We don’t have an account of the proceedings in the next episode, but we may deduce with a certain degree of confidence what happened from the moves.

[Event "Krasnodar"] [Site "?"] [Date "1995.??.??"] [Round "?"] [White "Mikhailenko, A."] [Black "Savenko, A."] [Result "*"] [Annotator "Amatzia Avni"] [SetUp "1"] [FEN "8/8/5p1p/kp1p1PpP/2pP2P1/2P5/2KB1b2/8 w - - 0 1"] [PlyCount "4"] [EventDate "1995.??.??"] [SourceTitle "Chess 2017 #09"] 1. Bf4 $1 {A great move, intending Bd6-f8.} ({By contrast,} 1. Bxg5 {fails to} fxg5 2. f6 Bg3 3. f7 Bd6 {.}) ({After} 1. Bf4 {, Black can play} b4 ({or the more complicated} 1... gxf4 2. g5 f3 3. g6 Bh4 4. Kd1 f2 5. Ke2 b4 {both of lead to a draw.})) {However, he opted for 1...Bxd4?:} 1... Bxd4 $2 ({The idea was} 1... Bxd4 2. cxd4 gxf4 3. g5 f3 {which wins for Black.}) {Apparently he forgot about 2.Bxg5!:} 2. Bxg5 $1 {What was previously a losing move, is now a winning one!} -- (2... fxg5 {is defeated by} 3. cxd4 {;}) ({and} 2... Be5 3. Bxh6 {is also without hope for Black, as he is behind in the pawn race.}) *

“We often look for and note enemy possibilities before beginning our calculations; but once we get involved in a deep line of analysis, it’s easy to forget our earlier conclusions”
—Bruce Pandolfini

Convinced that the phenomenon is not infrequent, I asked some friends if they encounter such occurrences in their games. This elicited only one response; I suppose most people are not keen on seeing their embarrassing moments in print...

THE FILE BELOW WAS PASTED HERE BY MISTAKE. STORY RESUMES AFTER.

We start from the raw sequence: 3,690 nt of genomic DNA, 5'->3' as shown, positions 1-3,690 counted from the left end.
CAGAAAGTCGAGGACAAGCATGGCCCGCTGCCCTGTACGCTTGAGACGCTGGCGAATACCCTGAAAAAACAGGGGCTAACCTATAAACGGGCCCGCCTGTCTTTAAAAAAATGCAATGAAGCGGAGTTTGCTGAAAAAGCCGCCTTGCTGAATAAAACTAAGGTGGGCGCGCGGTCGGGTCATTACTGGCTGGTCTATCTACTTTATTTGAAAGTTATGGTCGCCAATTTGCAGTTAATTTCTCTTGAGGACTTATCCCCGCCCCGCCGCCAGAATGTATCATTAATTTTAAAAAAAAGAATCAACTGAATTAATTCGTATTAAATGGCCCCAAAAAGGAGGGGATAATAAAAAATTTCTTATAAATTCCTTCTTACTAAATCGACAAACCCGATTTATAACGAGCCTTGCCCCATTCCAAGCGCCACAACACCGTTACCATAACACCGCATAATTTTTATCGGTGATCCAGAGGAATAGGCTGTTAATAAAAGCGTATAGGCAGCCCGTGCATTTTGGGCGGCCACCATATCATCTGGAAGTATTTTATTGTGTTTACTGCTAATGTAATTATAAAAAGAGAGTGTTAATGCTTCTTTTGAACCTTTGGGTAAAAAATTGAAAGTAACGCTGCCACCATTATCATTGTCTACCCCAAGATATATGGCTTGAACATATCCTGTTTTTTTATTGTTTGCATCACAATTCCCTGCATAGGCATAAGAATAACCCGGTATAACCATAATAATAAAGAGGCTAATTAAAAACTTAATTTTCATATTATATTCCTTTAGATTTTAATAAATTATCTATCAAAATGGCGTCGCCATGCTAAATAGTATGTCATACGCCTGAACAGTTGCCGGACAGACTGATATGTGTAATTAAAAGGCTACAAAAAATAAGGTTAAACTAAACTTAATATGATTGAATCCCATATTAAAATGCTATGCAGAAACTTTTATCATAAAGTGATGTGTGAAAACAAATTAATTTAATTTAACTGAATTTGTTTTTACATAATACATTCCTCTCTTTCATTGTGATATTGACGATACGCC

[Event "Israel"] [Site "?"] [Date "2010.??.??"] [Round "?"] [White "Amit, E."] [Black "Blass, U."] [Result "*"] [Annotator "Amatzia Avni"] [SetUp "1"] [FEN "r5k1/p2nq1pp/3Rp3/2p1PrN1/2p2P2/4Q3/P5PP/5RK1 b - - 0 20"] [PlyCount "3"] [EventDate "2010.??.??"] [SourceTitle "Chess 2017 #09"] 20... Raf8 ({"Due to Black's obvious threat after} 20... Raf8 {, I immediately considered} 21. Rfd1 {- so if} Rxf4 ({or} 21... Nxe5 22. Rxe6) 22. Nxe6 { - which would have won."}) {"Suddenly I forgot the threat and played 21.Rxe6"} 21. Rxe6 {"After} Qxg5 {I could have safely resigned", admitted Eli Amit.} *

Sometimes forgetfulness is positive: it’s good if our defeats are not stuck in our long-term memory, so that we can move on. One’s victories should also recede into the background during play. Vishy Anand said in a 2015 interview that his habit of ‘forgetting’ his achievements to keep his motivation intact has contributed immensely to his results.

Ignoring noise, smell or other distractions is also advisable, as is disregarding one’s previous score with our opponent. However, forgetting our plans during a game can hardly be a good thing.